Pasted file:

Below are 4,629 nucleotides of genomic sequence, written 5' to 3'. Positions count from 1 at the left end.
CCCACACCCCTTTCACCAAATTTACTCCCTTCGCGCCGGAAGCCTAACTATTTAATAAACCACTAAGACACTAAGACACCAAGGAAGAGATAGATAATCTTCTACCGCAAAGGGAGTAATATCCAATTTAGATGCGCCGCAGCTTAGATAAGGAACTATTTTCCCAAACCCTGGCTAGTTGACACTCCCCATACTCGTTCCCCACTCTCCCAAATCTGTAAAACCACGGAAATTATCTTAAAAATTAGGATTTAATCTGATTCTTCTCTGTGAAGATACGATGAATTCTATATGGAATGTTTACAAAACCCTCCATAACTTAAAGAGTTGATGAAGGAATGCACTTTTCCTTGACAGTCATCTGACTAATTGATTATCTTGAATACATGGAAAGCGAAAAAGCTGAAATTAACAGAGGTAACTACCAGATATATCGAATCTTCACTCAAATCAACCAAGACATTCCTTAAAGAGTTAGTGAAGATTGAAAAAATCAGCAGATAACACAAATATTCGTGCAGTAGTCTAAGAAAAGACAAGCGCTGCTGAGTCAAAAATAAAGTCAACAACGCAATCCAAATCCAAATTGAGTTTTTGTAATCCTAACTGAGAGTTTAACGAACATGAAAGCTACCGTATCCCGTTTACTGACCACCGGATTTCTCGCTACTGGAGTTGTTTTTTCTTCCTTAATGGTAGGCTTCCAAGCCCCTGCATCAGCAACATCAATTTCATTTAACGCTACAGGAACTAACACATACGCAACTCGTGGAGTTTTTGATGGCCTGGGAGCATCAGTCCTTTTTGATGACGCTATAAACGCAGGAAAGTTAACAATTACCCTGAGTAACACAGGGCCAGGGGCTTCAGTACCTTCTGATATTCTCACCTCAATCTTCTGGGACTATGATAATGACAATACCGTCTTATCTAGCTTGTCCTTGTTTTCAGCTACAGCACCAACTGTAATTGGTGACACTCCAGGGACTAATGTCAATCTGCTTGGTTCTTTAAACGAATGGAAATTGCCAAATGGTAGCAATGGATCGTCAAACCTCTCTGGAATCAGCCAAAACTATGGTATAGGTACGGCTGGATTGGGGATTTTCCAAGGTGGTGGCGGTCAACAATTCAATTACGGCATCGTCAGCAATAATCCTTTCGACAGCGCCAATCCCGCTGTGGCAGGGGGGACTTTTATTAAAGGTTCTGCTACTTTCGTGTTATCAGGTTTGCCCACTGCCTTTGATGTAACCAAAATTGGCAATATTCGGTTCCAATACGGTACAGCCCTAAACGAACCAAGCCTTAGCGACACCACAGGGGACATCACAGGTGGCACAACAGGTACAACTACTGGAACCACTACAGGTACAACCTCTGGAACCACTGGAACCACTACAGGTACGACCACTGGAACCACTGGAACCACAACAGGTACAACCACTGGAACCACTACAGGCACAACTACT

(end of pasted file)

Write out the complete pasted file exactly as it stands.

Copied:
Below are 4,629 nucleotides of genomic sequence, written 5' to 3'. Positions count from 1 at the left end.
CCCACACCCCTTTCACCAAATTTACTCCCTTCGCGCCGGAAGCCTAACTATTTAATAAACCACTAAGACACTAAGACACCAAGGAAGAGATAGATAATCTTCTACCGCAAAGGGAGTAATATCCAATTTAGATGCGCCGCAGCTTAGATAAGGAACTATTTTCCCAAACCCTGGCTAGTTGACACTCCCCATACTCGTTCCCCACTCTCCCAAATCTGTAAAACCACGGAAATTATCTTAAAAATTAGGATTTAATCTGATTCTTCTCTGTGAAGATACGATGAATTCTATATGGAATGTTTACAAAACCCTCCATAACTTAAAGAGTTGATGAAGGAATGCACTTTTCCTTGACAGTCATCTGACTAATTGATTATCTTGAATACATGGAAAGCGAAAAAGCTGAAATTAACAGAGGTAACTACCAGATATATCGAATCTTCACTCAAATCAACCAAGACATTCCTTAAAGAGTTAGTGAAGATTGAAAAAATCAGCAGATAACACAAATATTCGTGCAGTAGTCTAAGAAAAGACAAGCGCTGCTGAGTCAAAAATAAAGTCAACAACGCAATCCAAATCCAAATTGAGTTTTTGTAATCCTAACTGAGAGTTTAACGAACATGAAAGCTACCGTATCCCGTTTACTGACCACCGGATTTCTCGCTACTGGAGTTGTTTTTTCTTCCTTAATGGTAGGCTTCCAAGCCCCTGCATCAGCAACATCAATTTCATTTAACGCTACAGGAACTAACACATACGCAACTCGTGGAGTTTTTGATGGCCTGGGAGCATCAGTCCTTTTTGATGACGCTATAAACGCAGGAAAGTTAACAATTACCCTGAGTAACACAGGGCCAGGGGCTTCAGTACCTTCTGATATTCTCACCTCAATCTTCTGGGACTATGATAATGACAATACCGTCTTATCTAGCTTGTCCTTGTTTTCAGCTACAGCACCAACTGTAATTGGTGACACTCCAGGGACTAATGTCAATCTGCTTGGTTCTTTAAACGAATGGAAATTGCCAAATGGTAGCAATGGATCGTCAAACCTCTCTGGAATCAGCCAAAACTATGGTATAGGTACGGCTGGATTGGGGATTTTCCAAGGTGGTGGCGGTCAACAATTCAATTACGGCATCGTCAGCAATAATCCTTTCGACAGCGCCAATCCCGCTGTGGCAGGGGGGACTTTTATTAAAGGTTCTGCTACTTTCGTGTTATCAGGTTTGCCCACTGCCTTTGATGTAACCAAAATTGGCAATATTCGGTTCCAATACGGTACAGCCCTAAACGAACCAAGCCTTAGCGACACCACAGGGGACATCACAGGTGGCACAACAGGTACAACTACTGGAACCACTACAGGTACAACCTCTGGAACCACTGGAACCACTACAGGTACGACCACTGGAACCACTGGAACCACAACAGGTACAACCACTGGAACCACTACAGGCACAACTACT